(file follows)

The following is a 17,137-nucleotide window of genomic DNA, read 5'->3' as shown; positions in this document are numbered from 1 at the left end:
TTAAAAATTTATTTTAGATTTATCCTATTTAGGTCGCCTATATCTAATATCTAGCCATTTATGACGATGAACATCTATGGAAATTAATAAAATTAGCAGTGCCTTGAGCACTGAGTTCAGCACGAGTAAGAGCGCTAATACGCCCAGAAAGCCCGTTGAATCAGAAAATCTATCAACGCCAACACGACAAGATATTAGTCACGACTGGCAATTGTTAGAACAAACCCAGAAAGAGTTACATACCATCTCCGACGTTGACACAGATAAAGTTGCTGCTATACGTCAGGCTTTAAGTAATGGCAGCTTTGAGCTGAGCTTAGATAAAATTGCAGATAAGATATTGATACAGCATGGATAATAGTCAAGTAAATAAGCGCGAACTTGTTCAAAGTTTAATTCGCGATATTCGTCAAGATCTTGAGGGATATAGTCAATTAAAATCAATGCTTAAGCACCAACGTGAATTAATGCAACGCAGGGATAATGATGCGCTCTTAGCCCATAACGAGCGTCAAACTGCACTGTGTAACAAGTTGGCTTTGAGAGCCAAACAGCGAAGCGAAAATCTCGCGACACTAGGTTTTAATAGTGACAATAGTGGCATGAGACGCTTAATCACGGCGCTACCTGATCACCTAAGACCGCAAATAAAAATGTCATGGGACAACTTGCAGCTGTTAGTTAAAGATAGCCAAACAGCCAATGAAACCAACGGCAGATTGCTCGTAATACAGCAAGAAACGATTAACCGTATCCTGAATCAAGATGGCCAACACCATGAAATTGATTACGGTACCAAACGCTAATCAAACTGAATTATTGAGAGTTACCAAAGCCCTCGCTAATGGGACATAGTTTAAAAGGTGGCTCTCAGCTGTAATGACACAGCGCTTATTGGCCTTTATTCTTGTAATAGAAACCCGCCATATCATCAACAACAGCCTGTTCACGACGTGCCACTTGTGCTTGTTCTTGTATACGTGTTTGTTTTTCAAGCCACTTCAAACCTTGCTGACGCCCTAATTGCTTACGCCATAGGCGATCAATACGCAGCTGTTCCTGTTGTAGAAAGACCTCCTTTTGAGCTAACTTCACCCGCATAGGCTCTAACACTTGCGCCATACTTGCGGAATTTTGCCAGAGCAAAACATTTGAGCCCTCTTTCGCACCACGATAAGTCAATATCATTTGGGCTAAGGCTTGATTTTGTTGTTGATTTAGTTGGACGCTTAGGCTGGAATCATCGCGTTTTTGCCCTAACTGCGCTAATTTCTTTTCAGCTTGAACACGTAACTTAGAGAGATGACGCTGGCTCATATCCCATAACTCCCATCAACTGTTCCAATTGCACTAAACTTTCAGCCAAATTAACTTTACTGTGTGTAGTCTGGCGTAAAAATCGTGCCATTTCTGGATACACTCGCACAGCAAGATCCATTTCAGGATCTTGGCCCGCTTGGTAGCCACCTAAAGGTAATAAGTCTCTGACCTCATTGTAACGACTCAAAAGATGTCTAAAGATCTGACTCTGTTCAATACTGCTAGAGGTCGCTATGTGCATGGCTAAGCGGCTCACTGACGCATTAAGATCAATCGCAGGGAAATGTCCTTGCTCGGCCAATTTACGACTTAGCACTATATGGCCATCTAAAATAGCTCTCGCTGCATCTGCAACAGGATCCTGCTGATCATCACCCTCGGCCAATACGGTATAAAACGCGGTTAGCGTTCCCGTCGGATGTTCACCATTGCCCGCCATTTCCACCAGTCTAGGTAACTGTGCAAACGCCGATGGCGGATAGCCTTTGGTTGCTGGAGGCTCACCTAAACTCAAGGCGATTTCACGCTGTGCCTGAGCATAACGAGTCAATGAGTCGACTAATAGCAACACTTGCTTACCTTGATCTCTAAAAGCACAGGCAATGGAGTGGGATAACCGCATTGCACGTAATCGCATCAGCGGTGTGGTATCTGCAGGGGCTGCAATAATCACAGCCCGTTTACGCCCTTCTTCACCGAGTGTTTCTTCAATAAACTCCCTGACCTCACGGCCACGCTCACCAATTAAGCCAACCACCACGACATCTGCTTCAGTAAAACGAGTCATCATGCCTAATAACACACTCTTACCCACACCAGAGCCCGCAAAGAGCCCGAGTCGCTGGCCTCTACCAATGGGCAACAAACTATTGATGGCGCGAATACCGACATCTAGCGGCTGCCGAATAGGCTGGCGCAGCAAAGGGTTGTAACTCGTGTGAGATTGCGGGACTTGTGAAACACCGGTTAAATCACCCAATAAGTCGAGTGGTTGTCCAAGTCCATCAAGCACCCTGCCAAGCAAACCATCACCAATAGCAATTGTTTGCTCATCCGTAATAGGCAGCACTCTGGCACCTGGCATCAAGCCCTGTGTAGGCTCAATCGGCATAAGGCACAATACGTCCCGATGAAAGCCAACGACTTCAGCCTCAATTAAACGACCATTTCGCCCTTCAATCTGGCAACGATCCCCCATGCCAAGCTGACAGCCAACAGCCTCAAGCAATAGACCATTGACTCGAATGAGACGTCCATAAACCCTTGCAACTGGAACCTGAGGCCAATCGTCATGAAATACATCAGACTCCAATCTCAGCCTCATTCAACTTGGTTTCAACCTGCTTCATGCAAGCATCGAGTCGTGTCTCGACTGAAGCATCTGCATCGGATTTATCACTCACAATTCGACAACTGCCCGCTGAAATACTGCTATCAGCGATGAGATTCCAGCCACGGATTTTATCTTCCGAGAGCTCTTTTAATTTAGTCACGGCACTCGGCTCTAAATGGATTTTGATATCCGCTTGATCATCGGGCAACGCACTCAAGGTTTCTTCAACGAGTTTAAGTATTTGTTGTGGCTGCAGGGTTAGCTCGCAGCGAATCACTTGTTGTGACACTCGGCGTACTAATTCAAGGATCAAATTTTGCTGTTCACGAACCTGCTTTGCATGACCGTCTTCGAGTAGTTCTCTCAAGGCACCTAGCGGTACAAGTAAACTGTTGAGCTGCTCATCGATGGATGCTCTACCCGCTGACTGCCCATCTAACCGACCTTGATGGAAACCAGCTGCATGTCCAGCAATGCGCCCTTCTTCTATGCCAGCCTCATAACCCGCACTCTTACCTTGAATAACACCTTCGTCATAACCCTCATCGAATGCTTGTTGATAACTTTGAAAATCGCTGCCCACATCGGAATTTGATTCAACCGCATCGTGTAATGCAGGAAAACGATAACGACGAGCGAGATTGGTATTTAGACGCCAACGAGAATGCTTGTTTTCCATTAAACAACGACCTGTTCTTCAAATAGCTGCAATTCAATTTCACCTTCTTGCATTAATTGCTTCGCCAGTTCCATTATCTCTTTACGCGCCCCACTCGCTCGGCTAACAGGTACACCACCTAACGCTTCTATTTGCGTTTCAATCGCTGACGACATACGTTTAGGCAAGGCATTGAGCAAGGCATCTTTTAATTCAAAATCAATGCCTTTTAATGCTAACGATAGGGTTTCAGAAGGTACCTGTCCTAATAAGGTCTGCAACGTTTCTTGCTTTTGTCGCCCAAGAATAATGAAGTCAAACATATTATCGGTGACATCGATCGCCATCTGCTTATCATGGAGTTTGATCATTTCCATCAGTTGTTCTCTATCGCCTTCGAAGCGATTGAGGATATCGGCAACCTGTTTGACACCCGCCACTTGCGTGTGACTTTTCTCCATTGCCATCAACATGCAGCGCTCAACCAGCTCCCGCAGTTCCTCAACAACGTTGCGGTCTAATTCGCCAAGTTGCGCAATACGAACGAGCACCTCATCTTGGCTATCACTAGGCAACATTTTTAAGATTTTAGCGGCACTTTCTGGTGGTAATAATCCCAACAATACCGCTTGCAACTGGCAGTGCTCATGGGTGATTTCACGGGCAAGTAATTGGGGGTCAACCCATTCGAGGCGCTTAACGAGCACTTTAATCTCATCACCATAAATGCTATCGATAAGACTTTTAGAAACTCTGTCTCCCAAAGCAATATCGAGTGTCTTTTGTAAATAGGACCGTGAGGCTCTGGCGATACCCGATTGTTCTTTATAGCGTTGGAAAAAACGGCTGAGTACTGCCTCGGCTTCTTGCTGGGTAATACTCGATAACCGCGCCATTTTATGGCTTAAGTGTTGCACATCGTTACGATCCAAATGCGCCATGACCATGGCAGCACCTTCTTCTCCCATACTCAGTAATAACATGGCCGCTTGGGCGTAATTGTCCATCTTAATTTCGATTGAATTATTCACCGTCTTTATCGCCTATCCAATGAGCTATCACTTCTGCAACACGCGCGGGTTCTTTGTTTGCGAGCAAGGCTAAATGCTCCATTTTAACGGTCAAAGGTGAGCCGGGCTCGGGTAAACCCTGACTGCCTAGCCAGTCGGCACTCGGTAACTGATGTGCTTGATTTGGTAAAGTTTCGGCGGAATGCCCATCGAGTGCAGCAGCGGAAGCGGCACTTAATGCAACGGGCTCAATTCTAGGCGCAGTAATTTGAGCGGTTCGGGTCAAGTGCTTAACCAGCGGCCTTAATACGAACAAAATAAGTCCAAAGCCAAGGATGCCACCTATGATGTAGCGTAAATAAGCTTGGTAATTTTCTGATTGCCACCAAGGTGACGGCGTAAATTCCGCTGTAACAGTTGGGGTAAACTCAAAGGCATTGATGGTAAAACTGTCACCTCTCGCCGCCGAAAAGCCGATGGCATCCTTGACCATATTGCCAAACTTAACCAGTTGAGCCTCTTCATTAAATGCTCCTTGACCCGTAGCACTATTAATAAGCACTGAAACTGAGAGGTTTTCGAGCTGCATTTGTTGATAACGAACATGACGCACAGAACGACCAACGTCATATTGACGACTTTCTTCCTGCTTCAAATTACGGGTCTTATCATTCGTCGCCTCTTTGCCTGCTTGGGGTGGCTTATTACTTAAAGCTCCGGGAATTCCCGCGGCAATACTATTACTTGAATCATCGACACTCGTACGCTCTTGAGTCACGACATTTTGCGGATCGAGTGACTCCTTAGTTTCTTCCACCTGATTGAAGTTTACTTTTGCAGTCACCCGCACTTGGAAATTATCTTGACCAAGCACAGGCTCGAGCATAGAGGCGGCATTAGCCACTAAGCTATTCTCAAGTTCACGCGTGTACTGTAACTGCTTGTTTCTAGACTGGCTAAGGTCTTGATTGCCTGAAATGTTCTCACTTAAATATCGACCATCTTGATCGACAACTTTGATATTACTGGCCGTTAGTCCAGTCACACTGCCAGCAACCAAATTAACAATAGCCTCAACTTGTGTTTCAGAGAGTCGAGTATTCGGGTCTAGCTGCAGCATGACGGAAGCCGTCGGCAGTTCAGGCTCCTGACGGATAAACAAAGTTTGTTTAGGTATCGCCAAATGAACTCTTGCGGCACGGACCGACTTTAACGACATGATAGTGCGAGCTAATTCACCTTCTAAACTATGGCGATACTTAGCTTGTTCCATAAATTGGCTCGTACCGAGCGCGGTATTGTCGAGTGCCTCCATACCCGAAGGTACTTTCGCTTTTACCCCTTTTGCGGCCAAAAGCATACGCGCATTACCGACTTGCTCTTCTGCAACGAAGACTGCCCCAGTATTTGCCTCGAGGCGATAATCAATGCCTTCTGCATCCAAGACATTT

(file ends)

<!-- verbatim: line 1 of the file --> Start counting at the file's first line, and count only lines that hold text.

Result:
The following is a 17,137-nucleotide window of genomic DNA, read 5'->3' as shown; positions in this document are numbered from 1 at the left end: